Essensys - Coworking Space Management Software

Tips

Building Broker Relations: Recipe for Successful Coworking Spaces

Workbar ©Analogue Studio

Nexudus - The white-lable management system for coworking spaces
CU ASIA 2019
Interested in stats on coworking? Then come this way: CoworkingStats.Com
Coworking Visa
The Global Coworking Survey Newsletter
The Major Coworking Events 2018

Negotiating Commission

Operators may choose to set a consistent commission rate or negotiate rates on a case-by-case basis. Where operators set a commission rate, it’s often advertised clearly online. The Yard, Workbar and WeWork are good examples of this. Offering a 10% commission for months 1-12 is quite common, as is 2% for months 13-36 and additional amounts for members who expand and take more space. Exactly who constitutes a ‘broker’ is up to the operator - it may be a large office agency or a well-connected individual. Rachel Gerstein, Owner and Founder of Sandhouse, reminds us that despite set commission rates, it’s important to remember they are ‘always negotiable’.

Maximising Sales

Once an arrangement has been made with a broker, the relationship shouldn’t start and end there. Coworking spaces can do certain things to support brokers and aid their success. Danny Babington, Instant Offices, notes “it’s the obvious things that are the hardest: reliable systems to service enquiries, updating listings and sharing information relating to new openings, expansion plans and billing”.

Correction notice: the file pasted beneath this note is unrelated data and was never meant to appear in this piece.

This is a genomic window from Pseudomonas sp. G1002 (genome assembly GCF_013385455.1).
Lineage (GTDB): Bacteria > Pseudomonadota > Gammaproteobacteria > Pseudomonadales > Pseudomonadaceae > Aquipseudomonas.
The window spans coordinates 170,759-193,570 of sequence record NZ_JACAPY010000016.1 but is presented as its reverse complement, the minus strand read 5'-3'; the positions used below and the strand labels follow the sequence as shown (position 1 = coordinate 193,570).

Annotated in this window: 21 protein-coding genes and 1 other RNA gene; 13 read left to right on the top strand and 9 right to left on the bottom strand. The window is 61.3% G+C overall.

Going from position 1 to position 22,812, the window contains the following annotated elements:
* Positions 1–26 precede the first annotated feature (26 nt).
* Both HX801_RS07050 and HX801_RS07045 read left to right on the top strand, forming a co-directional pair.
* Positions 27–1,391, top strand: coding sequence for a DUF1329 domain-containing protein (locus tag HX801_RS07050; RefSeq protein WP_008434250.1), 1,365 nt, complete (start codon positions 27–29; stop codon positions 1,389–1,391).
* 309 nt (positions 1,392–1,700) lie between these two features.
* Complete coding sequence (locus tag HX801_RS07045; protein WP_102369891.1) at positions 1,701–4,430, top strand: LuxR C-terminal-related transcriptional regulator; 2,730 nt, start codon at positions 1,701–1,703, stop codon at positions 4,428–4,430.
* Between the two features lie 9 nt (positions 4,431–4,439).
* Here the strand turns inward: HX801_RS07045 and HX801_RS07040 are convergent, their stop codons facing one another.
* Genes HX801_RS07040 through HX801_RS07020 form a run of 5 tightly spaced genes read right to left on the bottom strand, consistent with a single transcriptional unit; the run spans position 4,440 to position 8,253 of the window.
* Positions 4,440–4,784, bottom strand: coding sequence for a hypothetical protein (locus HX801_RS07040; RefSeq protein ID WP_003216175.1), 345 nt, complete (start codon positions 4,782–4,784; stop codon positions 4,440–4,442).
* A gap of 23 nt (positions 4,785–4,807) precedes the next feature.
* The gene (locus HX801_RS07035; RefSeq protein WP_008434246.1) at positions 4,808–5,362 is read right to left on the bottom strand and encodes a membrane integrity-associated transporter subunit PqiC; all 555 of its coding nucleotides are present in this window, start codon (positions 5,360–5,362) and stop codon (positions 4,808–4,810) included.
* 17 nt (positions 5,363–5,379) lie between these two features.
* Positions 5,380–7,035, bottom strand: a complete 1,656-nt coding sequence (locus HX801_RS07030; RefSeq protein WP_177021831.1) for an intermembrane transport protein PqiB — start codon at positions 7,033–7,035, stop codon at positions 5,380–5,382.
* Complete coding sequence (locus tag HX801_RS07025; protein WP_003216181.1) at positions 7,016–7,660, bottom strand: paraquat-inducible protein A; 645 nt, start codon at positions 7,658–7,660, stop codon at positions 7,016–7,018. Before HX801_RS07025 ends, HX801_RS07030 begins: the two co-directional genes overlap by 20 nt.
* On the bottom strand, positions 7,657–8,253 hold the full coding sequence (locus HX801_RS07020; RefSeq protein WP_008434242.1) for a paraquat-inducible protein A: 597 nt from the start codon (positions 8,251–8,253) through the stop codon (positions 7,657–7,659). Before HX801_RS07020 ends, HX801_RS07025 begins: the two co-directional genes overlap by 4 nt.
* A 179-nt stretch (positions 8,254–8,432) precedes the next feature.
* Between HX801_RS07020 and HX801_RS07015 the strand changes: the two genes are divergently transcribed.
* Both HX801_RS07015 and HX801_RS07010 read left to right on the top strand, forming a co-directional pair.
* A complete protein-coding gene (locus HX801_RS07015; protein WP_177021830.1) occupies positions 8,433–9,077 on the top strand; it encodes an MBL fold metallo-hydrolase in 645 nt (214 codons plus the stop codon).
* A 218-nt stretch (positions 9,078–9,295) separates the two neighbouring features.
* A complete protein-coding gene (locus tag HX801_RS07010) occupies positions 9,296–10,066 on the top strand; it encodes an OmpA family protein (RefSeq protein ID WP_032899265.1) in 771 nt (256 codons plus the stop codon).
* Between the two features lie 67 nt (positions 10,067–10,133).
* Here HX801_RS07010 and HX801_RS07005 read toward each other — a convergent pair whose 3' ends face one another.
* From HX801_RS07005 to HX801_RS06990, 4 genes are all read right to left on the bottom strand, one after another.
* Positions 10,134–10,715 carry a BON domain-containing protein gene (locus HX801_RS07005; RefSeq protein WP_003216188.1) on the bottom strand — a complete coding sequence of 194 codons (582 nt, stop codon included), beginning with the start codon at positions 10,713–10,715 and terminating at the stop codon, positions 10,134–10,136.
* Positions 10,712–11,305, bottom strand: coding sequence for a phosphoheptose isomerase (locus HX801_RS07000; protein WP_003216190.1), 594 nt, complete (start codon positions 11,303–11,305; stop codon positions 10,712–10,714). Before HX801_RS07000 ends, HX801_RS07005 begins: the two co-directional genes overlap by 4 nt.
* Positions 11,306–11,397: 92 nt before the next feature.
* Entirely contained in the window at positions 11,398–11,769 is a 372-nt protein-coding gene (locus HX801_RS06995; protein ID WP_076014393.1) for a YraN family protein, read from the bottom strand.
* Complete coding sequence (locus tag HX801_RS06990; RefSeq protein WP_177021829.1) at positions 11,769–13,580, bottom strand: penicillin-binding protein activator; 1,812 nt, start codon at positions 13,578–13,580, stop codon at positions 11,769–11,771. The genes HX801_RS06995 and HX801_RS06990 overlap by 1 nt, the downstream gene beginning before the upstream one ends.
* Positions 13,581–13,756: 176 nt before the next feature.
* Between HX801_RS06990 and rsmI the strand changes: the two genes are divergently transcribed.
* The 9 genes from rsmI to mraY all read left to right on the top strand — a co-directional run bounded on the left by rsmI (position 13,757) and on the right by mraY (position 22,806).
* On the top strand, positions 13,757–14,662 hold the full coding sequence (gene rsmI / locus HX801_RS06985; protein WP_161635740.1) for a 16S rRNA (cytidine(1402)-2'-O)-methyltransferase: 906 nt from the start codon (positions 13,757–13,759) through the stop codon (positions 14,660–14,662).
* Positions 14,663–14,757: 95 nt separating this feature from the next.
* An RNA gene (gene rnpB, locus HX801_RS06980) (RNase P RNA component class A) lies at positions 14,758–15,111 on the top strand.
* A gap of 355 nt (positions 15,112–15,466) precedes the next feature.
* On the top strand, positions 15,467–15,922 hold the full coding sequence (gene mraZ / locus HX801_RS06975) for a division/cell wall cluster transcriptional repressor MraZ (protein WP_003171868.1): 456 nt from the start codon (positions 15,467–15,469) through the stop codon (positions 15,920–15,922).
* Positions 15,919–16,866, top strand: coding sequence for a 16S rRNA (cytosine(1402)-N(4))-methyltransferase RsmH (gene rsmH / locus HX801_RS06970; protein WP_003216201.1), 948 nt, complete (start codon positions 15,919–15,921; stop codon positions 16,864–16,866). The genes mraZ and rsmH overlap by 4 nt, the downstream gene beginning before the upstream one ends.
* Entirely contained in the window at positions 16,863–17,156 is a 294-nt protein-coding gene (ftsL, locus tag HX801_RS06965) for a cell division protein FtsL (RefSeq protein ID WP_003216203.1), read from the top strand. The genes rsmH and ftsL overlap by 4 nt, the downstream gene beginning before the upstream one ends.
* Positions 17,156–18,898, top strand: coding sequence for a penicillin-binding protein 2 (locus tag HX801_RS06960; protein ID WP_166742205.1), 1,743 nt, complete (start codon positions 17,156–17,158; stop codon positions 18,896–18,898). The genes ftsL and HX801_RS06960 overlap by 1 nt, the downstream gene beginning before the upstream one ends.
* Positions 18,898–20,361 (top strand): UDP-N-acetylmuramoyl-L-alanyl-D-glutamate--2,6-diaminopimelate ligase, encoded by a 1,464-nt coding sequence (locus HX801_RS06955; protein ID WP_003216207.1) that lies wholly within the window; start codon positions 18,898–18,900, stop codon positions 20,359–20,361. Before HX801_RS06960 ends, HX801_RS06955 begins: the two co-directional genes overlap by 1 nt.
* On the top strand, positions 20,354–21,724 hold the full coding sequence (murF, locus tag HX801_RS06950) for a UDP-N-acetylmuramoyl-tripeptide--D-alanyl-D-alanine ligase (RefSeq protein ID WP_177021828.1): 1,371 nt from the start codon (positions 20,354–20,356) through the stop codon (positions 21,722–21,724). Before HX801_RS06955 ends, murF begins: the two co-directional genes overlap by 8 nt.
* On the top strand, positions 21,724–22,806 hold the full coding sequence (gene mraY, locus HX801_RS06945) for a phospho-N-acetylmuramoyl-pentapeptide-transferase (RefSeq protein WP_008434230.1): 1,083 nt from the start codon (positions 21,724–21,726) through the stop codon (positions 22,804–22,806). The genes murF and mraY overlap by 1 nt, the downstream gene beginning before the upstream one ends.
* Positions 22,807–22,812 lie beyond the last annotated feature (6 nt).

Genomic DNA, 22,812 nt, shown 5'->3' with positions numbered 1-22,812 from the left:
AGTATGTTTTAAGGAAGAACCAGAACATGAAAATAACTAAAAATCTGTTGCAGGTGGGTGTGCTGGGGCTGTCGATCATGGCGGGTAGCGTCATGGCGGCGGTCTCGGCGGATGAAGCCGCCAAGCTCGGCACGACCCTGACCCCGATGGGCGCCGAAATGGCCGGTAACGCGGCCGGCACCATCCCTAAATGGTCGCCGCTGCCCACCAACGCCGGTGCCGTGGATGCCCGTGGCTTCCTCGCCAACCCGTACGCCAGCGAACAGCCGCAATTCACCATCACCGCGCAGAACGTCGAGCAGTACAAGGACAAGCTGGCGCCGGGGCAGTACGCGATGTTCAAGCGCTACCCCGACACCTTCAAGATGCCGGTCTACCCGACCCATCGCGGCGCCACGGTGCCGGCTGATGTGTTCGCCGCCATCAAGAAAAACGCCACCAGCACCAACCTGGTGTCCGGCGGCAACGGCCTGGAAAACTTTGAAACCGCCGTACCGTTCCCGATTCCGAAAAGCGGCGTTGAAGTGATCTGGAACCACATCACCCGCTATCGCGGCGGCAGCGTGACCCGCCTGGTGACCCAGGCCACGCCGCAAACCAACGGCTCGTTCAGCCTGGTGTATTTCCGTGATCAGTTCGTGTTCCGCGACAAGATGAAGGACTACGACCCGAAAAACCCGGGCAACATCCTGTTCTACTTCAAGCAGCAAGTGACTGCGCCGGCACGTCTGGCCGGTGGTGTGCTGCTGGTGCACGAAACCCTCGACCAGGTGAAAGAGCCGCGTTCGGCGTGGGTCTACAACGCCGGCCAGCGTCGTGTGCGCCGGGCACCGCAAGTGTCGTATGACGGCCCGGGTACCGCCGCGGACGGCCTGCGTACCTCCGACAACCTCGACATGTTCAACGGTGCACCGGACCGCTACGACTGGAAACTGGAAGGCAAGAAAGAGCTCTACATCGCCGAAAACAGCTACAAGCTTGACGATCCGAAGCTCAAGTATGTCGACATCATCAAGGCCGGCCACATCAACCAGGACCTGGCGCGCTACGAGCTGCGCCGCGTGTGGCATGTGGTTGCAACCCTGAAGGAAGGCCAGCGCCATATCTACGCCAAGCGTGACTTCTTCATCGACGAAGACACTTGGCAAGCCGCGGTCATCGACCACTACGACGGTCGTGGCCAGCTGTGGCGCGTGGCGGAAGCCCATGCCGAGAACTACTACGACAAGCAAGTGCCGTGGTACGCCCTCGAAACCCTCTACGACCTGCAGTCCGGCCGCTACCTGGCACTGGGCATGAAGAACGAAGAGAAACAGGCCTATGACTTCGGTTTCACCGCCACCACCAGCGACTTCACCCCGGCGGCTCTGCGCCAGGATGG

Search Office Space identify communication as another a key element in achieving maximum sales, particularly between their own sales team and the operators sales team. This allows “a true understanding of whether there’s room for negotiation around coworking prices. Where there’s a good relationship with senior contacts at coworking spaces, executive decisions can be made fast to get larger deals over the line and important marketing material can be shared for prompt follow-ups.” Jon Posener also notes that many coworking spaces do appreciate the difference between small brokers who pass every lead regardless of budget and requirements, as opposed to the more established firms like themselves.

Who Closes the Contract?

Some coworking spaces take complete control of leads as soon as the leads are provided by a broker, whereas others allow brokers to close the deal on their behalf. Instant Offices, for example, are critical to the entire sales process, meaning trust plays a big factor in relationships with the firm. Where operators do invest time into the relationship, this could pay off when those seeking coworking memberships rely on Instant Offices to make the right decision for their business by recommending the most suitable spaces.

Search Office Space are also heavily involved in contractual negotiations, agreeing discounts and fit-out requirements. Proposals are sent by the operator to the broker, allowing Search Office Space to directly deliver on their behalf. Throughout instances where they’re not involved in the entire process, the operator will often keep them in the loop via their own communications.

Workbar emphasises how “it’s important for the operator to communicate with brokers throughout the sales process so they can be confident in knowing where the deal stands if it hasn’t been completely handed over to them”. Jon Posener highlights how it tends to be the “smaller companies that pass leads to an operator and have little further involvement”, again differing from experienced workspace consultants.

▶ Last page: Core Challenges & Handling Disputes

Previous | 1 | 2 | 3 | Next
comments powered by Disqus
Coworking Resources from A to Z
Profitability of Coworking Spaces